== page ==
Hypnosis —Medical hypnotherapy can be used to treat many conditions and disorders. People who have PTSD can benefit from hypnosis, particularly traditional approaches involving “abreaction” (also called abreactive therapy) where the client discusses the traumatic event(s) in detail while under hypnosis. This allows them to let their feelings out and process past traumas, so they no longer cause pain. Other methods of hypnosis that are not specifically designed for this purpose may also be used to suppress memories, but there’s little research on this particular use of hypnotherapy at present.

Electroconvulsive Therapy —This is a controversial treatment method sometimes referred to as electroshock therapy or shock treatment. It involves sending an electrical charge through the brain with the intent of causing a seizure. Because it has been linked to side effects like confusion, memory loss, and headaches, this treatment is only used on individuals who do not respond to other forms of therapy. While it may sound like an extreme measure for forgetting something embarrassing or traumatic, some studies have shown that ECT can be effective at treating severe depression as well as PTSD.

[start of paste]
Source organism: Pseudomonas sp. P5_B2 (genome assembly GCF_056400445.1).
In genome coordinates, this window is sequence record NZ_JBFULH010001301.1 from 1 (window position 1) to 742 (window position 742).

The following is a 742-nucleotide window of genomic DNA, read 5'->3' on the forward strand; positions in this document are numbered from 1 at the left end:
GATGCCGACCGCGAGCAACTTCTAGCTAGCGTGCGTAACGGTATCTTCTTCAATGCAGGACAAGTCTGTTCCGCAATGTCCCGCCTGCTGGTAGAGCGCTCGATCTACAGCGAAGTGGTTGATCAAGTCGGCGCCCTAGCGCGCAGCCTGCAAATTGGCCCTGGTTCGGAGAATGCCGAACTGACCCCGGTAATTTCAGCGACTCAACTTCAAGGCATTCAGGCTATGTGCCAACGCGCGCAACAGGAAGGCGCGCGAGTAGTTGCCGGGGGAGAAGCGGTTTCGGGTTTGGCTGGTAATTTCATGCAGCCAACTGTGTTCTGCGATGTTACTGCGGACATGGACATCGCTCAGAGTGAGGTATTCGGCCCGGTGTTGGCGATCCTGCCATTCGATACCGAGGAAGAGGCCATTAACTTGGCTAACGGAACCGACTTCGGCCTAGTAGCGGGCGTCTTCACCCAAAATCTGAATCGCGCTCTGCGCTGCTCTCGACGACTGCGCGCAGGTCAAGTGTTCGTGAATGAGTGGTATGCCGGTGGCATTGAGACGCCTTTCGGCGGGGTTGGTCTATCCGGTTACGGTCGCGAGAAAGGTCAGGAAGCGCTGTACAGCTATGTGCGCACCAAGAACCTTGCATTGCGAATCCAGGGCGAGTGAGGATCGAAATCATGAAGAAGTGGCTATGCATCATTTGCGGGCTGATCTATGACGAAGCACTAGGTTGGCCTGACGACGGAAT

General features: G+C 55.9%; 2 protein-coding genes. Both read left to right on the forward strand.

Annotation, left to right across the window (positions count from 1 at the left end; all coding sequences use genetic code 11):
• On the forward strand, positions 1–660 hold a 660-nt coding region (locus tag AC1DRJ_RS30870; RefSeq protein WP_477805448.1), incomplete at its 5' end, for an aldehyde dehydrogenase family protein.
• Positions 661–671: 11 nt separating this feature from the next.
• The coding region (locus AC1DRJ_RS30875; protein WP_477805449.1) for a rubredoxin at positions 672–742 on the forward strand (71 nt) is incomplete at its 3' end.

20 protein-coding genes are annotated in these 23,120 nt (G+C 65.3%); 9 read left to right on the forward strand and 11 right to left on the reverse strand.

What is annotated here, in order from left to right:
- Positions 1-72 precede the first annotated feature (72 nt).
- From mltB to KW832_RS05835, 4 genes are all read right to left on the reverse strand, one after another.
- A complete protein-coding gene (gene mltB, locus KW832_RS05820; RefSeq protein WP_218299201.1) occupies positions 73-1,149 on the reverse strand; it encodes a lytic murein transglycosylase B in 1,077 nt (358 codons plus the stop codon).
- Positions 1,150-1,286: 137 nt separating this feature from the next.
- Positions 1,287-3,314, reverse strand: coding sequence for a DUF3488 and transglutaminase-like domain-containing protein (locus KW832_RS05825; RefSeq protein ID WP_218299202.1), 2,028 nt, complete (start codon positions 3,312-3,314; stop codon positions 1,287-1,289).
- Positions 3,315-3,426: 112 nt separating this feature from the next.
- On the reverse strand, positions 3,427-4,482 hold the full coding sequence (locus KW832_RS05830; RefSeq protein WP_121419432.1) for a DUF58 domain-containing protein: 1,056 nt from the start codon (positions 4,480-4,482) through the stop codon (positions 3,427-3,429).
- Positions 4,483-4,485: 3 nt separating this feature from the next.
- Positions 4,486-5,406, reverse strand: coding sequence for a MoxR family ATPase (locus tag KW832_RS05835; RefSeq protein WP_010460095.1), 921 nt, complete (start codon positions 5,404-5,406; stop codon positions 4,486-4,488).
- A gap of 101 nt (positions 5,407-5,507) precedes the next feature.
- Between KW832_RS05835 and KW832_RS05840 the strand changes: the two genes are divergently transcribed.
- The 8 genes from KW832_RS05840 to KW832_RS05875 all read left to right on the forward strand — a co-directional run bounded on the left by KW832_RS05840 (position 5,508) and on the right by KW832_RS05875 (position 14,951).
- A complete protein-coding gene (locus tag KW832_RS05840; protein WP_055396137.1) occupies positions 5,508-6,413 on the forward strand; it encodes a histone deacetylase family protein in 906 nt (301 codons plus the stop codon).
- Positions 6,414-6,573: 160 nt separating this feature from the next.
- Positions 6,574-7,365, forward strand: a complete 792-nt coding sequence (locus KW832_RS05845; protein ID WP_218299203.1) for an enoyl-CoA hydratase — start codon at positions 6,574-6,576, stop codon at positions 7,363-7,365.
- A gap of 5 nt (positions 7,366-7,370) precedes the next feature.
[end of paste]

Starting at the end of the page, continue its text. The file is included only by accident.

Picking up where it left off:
Other Medications —Anti-anxiety medications are sometimes prescribed to patients with PTSD to reduce their response to triggers. Tranquilizers are also sometimes used for this purpose by people who experience dissociation (or the feeling of being outside one’s body) during flashbacks or otherwise distressing memories. The same goes for drugs that help people sleep and relax if they constantly feel tense and anxious over past events that won’t work in the past.